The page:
Realization#1: I hired the wrong beautician.

The Bleach Beautician Is a Bitch

When the chemicals started to take effect, I began to feel an extreme tingling sensation on my scalp. Perhaps the mixture was three percent too strong or the beautician was just plain dumb, but its effect on me became more intense as the seconds passed by.

I’ve heard tales about the bleach’s effect on the scalp before, but I never imagined it would be this worse. Little did I know, my skin was slowly suffering from a chemical burn. When I couldn’t take it any longer, I asked her to wash my hair. She told me that it was a little too early to do that, but I insisted. Fuck you, I thought.

Realization#2: Thanks to my inefficient, incompetent beautician, my hair was exposed to the chemicals for too long.

For these reasons, allow me to put the blame on the beautician–the original culprit–and not on the poor bleach.


I’m not a fan of taking selfies (and I didn’t have a smartphone at that time), so my blonde hair moments were only documented when I took pictures with my boyfriend. The only selfie that I found on my boyfriend’s profile was this:


A Filipina’s Struggle

Let’s face it: a blonde hair does not suit all skin tones. I believe we’re free to express ourselves however we want to, but not everybody can rock a spot-on blonde hair. This holds true for Filipinas, especially for morenas. I had to make sure that the hair color goes well with my skin tone or else I would have to dye my hair black once again to avoid looking like a pokpok.

Sadly, as much as I want to change my hair color depending on my mood like Clementine in Eternal Sunshine of the Spotless Mind, I simply can’t because 1) can’t afford salon treatments, 2) don’t want to damage my hair further, and 3) ain’t nobody got time fo’ that.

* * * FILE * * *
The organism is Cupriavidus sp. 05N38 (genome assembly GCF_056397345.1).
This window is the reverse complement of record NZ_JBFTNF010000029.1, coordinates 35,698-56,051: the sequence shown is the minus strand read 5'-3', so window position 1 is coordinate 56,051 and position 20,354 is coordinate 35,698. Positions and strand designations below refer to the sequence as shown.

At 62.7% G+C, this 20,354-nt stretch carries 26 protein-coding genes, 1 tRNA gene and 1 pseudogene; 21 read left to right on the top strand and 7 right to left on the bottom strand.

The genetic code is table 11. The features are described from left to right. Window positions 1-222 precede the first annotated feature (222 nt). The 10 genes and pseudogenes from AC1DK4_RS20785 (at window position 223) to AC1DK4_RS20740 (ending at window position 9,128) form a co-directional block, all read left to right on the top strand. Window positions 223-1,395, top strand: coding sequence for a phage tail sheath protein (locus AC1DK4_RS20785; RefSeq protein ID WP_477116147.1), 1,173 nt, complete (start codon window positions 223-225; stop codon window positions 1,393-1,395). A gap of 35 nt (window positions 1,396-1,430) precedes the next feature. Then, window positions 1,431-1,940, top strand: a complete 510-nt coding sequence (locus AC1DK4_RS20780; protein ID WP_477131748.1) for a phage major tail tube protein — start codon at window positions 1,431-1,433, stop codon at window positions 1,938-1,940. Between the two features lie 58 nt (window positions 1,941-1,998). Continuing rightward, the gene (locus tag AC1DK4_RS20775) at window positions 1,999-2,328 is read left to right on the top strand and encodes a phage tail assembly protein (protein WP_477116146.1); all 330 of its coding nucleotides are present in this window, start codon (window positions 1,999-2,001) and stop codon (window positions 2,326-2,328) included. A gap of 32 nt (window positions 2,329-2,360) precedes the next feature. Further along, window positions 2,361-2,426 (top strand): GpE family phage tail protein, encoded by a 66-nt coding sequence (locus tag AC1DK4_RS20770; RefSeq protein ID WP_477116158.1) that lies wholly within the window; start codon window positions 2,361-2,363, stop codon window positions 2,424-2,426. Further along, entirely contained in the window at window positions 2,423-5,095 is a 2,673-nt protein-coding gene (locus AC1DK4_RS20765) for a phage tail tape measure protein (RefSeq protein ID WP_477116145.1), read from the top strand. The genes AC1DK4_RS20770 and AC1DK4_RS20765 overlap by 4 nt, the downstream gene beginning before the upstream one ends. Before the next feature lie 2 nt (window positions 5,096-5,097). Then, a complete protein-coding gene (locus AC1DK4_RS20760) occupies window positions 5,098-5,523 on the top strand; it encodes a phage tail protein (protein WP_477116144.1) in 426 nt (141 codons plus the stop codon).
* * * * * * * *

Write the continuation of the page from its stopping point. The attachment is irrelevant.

Realization#3: I am a fucked up girl looking for my own peace of mind like Clementine, but I am not Clementine.

The Unsolicited “Compliments”

For over two months, I endured the additional catcalls that I received from random guys on the streets. These fuckfaces think that seeing a blonde is a free pass to a steamy, dirty sex. Yuck. When a woman walks the streets, perverts automatically see a walking vagina. It doesn’t even matter what she’s wearing. Worse, when a blonde dares to step out, it instantly translates as a “fuck me” sign in these assholes’ eyes.

On one occasion, I told my boyfriend about my unfortunate encounters with these perverts. We ended up fighting.

Him: What did you expect? You gave them a reason to insult you.

Me: Fuck you. How can you possibly blame me for dyeing my hair? *mansplains societal sexism, feminism, morality, religion, the essence of our relationship etc.*

Him: Well, that’s how society works. If you want people to respect you, don’t dye your hair.

Me: Fuck you fuck you fuck you… (repeat 13,000x)

I was so angry at him that I posted a Facebook rant, which I also deleted after some time. I realized that he only meant well. He said it pains him to know that I was constantly receiving those “compliments” just because I was blonde and that he didn’t mean it’s my fault. He just wanted me to realize that it’s useless to battle with societal sexism. After all, it’s just me and him against the world.

After eight long weeks, I decided he was right.

Realization#4:  I wanted to make myself believe that I could handle all those unsolicited “compliments,” but I’d rather not risk it. It’s not worth it.

The Moment I Knew

Last February, I took the plunge. Due to lack of funds (LOL), I asked my boyfriend if he could do the honors and dye my hair at home. He agreed without hesitation because he’s cool like that. We braved the afternoon heat and went to Hortaleza to buy the materials.

My medium-length hair is naturally thick, so the poor boy had a hard time applying the mixture. It took us over five hours to finish the process. We started at around 6PM and ended before 12midnight. By 10PM, our stomachs started to rumble. We took yosi breaks every once in a while, but we couldn’t take a really long break because half of my hair had been exposed to the chemicals for too long already.

Realization#5: Eat your dinner before starting the dyeing rights.